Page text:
This is where someone—and there is always someone—will interject to suggest a trip to the gym, weight-loss surgery, or hiring a trainer. And while bodies change all the time, along with our relationship to them, full-scale physical transformation shouldn’t be a prerequisite for personhood. How I feel about my body changes almost daily, but other people’s reactions have been constant: Fat is the first thing they see, and the sole measure by which I am first judged. The limited shopping options are just one of a number of slights—I’ve had doctors suggest gastric bypass when I’ve gone in for a fever, and relatives who thought diet books were suitable Christmas gifts. What I would love is what most other people take for granted: to walk into a store and not think about whether or not I can shop there—and to meet new people without worrying that they perceive me only as a number on a scale.

For decades, fashion sneered at fat women, expecting gratitude for offering them the bare minimum. Now, with retail in a slump and the financial viability of the plus-size demographic newly evident, more brands are dipping their toes into the waters. Of course, if the challenge was just about clothes, women like me could have kept subsisting on the ill-fitting miscellany of Lane Bryant. The real objective, though, is for everyone to be able to create a wardrobe that allows them to thrive both personally and professionally.

For my first interview at Vogue, in 2014, I arrived at Condé Nast’s Times Square offices in a bright blue shirtdress from Calvin Klein worn beneath a black blazer. At the time, this was the best look I could pull together at short notice—one that allowed me to show that I had a point of view on fashion, even if it was imperfect. The moment I made it past security, though, I noticed that every other person I passed was just slightly dressier—their heels higher, jewelry showier, accessories more exclusive. I was overqualified for the slightly above intern-level job I was there to interview for, but found myself nervous and self-doubting.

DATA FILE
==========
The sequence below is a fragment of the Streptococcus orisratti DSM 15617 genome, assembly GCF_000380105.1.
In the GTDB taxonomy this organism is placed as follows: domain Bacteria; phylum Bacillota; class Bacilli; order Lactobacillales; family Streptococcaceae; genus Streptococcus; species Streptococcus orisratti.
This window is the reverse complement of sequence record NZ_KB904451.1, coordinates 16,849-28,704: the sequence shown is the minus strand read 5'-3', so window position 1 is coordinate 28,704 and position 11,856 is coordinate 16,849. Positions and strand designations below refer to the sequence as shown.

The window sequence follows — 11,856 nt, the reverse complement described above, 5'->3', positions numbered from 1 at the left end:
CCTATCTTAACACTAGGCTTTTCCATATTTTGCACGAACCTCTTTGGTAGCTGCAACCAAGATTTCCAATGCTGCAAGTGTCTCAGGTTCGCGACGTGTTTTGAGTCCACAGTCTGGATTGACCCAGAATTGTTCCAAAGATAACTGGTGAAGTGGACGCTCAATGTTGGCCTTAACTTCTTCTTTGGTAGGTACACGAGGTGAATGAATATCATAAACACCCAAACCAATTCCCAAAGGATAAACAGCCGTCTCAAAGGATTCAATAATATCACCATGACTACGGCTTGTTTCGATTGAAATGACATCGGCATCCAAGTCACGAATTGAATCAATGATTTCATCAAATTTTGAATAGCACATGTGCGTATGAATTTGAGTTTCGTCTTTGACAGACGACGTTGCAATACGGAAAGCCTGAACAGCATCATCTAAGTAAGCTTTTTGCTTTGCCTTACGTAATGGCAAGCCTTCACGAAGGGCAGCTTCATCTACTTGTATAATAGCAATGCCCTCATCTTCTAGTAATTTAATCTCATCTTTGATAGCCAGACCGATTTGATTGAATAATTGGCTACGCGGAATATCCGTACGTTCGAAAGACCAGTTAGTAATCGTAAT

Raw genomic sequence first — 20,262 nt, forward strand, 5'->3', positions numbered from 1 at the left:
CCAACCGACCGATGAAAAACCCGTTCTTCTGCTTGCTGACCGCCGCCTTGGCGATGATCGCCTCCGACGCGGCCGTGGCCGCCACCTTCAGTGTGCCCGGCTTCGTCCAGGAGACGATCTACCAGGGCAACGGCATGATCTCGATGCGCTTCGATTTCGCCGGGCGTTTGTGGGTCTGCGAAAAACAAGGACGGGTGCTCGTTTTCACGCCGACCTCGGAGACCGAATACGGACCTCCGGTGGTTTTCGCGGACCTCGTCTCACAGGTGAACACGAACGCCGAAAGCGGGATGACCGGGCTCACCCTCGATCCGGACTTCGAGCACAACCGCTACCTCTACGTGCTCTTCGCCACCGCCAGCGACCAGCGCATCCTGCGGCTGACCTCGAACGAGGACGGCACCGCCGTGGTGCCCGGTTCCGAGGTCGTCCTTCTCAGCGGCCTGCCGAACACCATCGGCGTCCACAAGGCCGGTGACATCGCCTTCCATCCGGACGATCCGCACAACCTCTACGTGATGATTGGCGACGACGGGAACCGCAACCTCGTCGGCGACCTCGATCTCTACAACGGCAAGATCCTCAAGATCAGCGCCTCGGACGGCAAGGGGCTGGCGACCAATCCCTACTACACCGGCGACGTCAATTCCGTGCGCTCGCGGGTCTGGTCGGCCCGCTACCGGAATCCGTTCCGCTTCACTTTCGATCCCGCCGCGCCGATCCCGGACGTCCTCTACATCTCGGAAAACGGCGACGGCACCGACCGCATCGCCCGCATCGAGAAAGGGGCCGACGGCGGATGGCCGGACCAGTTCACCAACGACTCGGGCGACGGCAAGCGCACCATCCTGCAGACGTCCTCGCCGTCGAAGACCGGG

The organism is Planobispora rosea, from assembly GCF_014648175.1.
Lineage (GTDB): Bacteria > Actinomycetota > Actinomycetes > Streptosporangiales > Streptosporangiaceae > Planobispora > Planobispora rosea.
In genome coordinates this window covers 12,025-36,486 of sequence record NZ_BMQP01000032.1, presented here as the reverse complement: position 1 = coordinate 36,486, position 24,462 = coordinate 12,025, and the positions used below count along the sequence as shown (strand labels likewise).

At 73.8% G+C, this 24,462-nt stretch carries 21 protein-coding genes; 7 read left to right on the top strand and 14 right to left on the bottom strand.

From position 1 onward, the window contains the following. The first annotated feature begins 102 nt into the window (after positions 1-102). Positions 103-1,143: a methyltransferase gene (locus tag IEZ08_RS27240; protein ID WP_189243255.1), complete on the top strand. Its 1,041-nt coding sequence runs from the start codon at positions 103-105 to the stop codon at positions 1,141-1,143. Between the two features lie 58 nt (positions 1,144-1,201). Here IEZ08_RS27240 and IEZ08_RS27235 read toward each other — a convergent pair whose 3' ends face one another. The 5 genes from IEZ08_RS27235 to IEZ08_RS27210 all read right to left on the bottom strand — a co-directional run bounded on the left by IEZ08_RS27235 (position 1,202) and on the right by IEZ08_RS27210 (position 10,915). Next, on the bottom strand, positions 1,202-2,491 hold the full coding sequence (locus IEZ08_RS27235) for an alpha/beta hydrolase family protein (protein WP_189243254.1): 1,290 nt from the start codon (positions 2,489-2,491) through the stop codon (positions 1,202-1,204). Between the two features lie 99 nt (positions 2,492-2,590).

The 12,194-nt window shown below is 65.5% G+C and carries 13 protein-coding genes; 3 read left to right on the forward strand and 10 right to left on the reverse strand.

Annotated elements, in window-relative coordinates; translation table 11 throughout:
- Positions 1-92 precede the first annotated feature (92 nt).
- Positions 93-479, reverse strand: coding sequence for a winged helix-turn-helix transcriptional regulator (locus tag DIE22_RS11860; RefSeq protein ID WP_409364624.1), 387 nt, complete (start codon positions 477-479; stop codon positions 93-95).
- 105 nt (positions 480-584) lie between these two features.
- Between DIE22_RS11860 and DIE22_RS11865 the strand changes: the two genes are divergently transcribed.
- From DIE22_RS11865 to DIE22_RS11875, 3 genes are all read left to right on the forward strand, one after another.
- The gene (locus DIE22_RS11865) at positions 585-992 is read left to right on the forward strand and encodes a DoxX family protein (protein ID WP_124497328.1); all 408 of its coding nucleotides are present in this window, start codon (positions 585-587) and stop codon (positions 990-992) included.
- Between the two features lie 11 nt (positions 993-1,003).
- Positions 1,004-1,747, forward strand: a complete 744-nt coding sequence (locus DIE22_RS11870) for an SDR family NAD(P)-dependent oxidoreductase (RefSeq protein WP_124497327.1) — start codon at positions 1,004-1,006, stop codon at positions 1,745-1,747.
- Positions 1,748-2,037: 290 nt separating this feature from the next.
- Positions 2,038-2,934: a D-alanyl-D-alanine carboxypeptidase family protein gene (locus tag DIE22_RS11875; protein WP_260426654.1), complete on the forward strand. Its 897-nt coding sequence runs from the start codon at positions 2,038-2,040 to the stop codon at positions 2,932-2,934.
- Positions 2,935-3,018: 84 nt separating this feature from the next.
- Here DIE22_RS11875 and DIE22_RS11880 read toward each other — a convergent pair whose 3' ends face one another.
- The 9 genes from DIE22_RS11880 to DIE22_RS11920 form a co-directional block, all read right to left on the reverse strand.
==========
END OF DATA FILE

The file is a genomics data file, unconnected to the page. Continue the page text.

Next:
Unsurprisingly, I didn’t get the job.

I was (almost) relieved—after all, if I had been successful, there was no way I could dress the part. At the time, my shopping habits were limited to online retailers like fast-fashion staple Eloquii and a few brick-and-mortar haunts. I’d trawl through the women’s department of Macy’s on 34th Street, passing tourists who’d amuse themselves by laughing at the size 3X dresses or seeing if two people could fit into a single coat. While I was glad to be able to walk into a store with the knowledge that something would be salvageable, most of what was available was still designed with someone else in mind. Either it skewed older (boxy blazers with shoulder pads, palazzo pants, matronly dresses), juvenile (T-shirts covered in cartoon kittens, plaid pajama pants), or completely hideous.